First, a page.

The Interplay of True Self-Knowledge on Belief in Free Will and Moral Outcomes
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Belief in free will has meaningful consequences on morally relevant behaviors; however, there is limited research identifying a potential mechanism for these effects. Two studies explored whether subjective perceptions of knowing one’s “true self” play a mediating role in this relationship. Prosociality served as the primary outcome variable in these studies. Study 1 tested the hypothesis that attenuating free will beliefs reduces people’s true self-knowledge such that they experience and engage in less prosocial emotions, intentions, and behavior. Participants completed a free will manipulation, measure of true self-knowledge, and their prosocial emotions, intentions, and behavior towards different people in need. Study 2 was a short-term motivational intervention aimed to augment belief in free will and assessed whether strengthening people’s belief in free will increases feelings of true self-knowledge such that people engage in more virtuous behaviors. Participants in the free will intervention condition were asked to write about experiences where they utilized their free will in vivid detail for three days. Belief in free will, true self-knowledge, and prosocial measures were assessed on day four. Both studies did not find direct evidence for true self-knowledge as a mediator for these effects. The current research highlights the ongoing need to identify potential mechanisms for the effect of belief in free will on moral outcomes. Limitations and directions for future research are discussed.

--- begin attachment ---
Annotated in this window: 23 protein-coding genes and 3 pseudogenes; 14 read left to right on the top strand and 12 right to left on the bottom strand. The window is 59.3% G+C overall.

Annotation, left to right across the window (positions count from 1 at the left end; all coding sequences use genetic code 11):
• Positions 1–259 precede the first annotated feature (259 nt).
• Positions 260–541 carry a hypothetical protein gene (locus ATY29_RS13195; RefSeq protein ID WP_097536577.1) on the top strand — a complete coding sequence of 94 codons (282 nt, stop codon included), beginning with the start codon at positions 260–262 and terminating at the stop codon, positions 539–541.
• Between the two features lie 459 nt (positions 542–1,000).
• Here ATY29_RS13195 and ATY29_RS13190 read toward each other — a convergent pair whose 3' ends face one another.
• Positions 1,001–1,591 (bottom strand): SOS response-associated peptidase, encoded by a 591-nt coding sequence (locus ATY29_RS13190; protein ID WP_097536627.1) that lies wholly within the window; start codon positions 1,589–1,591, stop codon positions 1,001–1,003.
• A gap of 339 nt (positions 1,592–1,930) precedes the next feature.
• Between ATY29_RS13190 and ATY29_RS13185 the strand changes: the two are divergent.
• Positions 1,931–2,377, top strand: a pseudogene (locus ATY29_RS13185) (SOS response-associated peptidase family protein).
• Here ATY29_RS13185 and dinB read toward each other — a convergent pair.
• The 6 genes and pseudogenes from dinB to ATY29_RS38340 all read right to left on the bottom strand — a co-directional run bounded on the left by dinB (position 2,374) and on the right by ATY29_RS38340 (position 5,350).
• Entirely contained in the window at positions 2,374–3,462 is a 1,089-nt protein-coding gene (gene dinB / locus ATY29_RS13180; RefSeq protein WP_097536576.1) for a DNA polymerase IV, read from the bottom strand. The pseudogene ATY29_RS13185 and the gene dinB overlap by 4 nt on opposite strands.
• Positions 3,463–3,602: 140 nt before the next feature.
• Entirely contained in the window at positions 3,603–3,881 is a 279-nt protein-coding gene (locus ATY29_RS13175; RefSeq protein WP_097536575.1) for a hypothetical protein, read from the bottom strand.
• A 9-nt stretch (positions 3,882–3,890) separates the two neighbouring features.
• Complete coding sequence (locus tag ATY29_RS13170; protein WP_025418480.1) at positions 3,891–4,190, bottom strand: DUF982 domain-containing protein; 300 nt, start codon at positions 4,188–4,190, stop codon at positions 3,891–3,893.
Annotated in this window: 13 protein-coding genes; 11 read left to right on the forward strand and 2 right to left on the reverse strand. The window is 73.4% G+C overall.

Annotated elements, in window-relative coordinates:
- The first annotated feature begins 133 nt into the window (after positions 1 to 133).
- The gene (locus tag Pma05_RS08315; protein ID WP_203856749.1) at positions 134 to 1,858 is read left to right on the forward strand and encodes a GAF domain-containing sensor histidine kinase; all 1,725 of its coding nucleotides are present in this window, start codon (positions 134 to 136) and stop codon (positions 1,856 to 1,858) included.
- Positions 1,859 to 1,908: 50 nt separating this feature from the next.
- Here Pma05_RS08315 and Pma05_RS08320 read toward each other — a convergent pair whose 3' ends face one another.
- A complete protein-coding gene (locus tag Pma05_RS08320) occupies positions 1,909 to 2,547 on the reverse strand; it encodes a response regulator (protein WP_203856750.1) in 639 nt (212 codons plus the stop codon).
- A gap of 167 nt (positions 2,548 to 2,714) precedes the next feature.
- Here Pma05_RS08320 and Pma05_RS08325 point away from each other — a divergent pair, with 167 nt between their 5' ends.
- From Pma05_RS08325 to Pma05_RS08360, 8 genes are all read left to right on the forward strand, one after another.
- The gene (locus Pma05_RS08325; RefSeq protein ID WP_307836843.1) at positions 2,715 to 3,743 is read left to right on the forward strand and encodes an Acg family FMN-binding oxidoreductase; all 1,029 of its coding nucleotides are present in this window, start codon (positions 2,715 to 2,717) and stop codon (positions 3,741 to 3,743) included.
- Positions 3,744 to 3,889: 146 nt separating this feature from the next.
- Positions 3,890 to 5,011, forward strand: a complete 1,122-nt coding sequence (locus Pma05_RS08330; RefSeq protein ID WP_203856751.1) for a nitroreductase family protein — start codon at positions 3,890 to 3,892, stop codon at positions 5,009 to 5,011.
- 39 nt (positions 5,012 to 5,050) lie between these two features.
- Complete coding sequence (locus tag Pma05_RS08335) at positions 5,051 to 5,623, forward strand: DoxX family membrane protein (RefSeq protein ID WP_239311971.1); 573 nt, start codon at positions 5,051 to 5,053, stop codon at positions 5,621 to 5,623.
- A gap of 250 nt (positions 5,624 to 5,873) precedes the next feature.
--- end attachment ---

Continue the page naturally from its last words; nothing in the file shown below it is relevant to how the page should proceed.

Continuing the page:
Seto, Elizabeth (2017). The Interplay of True Self-Knowledge on Belief in Free Will and Moral Outcomes. Doctoral dissertation, Texas A & M University. Available electronically from